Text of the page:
New marine strandings app launched

New marine strandings app launched

The public is being asked to help improve the recording of marine wildlife found stranded on Scotland’s beaches.

The Scottish Marine Animal Stranding Scheme (Smass) has developed a free app.

Called Beach Track, it can also be used for uploading information on pollution found on shorelines.

Inverness-based Smass investigates the strandings and deaths of large marine animals, including whales and seals.

Information gathered from the app will help to build up a ‘health map’ of Scotland’s coastline, potentially targeting beach cleans to areas which need it most.

Ellie MacLennan, of Smass, said it was hoped to get “more eyes” on Scotland’s thousands of miles of coastline to help gather more information.

She said: “This, in turn, will help all of us to better protect our seas.”


Scottish Natural Heritage provided funding for the development of the app.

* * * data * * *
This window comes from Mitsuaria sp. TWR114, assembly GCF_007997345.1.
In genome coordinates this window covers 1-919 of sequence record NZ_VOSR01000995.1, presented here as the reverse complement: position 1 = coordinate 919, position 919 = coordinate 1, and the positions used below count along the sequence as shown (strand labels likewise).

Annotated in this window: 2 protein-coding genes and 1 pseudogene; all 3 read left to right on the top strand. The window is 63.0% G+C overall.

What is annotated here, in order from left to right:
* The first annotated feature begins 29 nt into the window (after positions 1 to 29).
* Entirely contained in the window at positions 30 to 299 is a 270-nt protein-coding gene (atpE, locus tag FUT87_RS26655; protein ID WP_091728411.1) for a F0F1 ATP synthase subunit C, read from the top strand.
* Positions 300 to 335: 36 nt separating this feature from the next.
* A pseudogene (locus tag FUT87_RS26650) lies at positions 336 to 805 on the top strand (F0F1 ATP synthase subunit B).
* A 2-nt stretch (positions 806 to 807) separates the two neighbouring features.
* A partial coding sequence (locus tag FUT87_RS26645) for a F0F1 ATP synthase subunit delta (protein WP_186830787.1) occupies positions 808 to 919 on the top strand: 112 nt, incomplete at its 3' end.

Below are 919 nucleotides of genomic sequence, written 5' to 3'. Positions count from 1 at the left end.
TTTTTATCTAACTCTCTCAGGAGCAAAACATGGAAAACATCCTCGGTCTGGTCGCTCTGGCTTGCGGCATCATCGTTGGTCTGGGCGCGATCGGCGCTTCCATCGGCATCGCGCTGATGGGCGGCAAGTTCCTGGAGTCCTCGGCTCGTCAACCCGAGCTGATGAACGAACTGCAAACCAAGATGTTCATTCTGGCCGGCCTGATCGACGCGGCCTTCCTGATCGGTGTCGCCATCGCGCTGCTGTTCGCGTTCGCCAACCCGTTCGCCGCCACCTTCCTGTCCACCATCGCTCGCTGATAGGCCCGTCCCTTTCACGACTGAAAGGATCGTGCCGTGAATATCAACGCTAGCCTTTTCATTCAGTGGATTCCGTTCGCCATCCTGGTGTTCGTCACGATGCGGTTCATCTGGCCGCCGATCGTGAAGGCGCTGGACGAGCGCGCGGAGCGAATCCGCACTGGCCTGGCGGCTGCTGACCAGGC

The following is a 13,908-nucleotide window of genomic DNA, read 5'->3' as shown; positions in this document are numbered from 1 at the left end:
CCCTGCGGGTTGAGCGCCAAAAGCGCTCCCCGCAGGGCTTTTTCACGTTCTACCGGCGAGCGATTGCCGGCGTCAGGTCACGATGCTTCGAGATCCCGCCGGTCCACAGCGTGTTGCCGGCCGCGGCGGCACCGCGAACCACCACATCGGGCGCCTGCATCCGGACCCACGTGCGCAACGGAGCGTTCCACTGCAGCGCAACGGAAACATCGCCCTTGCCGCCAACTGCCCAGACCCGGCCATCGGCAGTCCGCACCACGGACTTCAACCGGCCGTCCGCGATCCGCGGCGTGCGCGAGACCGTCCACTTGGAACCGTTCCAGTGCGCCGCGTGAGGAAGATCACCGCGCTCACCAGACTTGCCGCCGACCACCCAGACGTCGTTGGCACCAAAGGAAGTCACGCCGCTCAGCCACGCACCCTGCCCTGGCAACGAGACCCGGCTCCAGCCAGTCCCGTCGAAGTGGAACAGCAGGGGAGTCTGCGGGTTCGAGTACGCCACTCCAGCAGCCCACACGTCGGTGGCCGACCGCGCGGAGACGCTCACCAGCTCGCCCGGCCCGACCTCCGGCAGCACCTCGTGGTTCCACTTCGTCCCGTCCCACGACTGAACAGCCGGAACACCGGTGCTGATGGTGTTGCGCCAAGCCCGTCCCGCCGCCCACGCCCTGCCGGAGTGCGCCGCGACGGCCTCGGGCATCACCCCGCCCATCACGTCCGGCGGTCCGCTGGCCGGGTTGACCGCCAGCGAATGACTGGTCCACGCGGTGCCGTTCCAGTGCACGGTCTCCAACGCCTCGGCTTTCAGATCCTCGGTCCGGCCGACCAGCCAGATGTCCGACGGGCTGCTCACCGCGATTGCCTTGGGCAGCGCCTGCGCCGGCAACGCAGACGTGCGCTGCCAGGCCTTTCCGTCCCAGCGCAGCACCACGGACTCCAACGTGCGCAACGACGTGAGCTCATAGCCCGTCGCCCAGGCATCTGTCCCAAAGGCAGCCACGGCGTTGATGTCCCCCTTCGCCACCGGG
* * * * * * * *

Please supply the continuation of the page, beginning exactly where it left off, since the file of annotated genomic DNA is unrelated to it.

Policy and advice officer Karen Hall said: “There is still much we don’t know about marine mammals and we can learn a lot by knowing where and why animals strand.

“Having an easy-to-use app will help to fill these gaps in our knowledge.”

Largest recorded

Last year Smass, which has been in operation since 1992, had a record year for strandings with more than 930 cases reported.

The organisation, which is part of Scotland’s Rural College, said the increase was likely to be down to an improved effort to alert it to dead or beached animals.

The strandings included almost 100 beaked whales in August and September.

This event, which involved whales stranding along Scotland’s west coast and also on the shore of Ireland and Northern Ireland, was the largest of its kind ever recorded by Smass.

Most of the whales, mainly deep-diving Cuvier’s beaked whales , washed up in Scotland, including in North Uist and Harris and parts of Argyll.

It also comes at the Sea Watch Foundation begins its annual national whale and dolphin watch.

The conservation charity has been recording sightings from scientists and the public for more than 40 years.


BBC News

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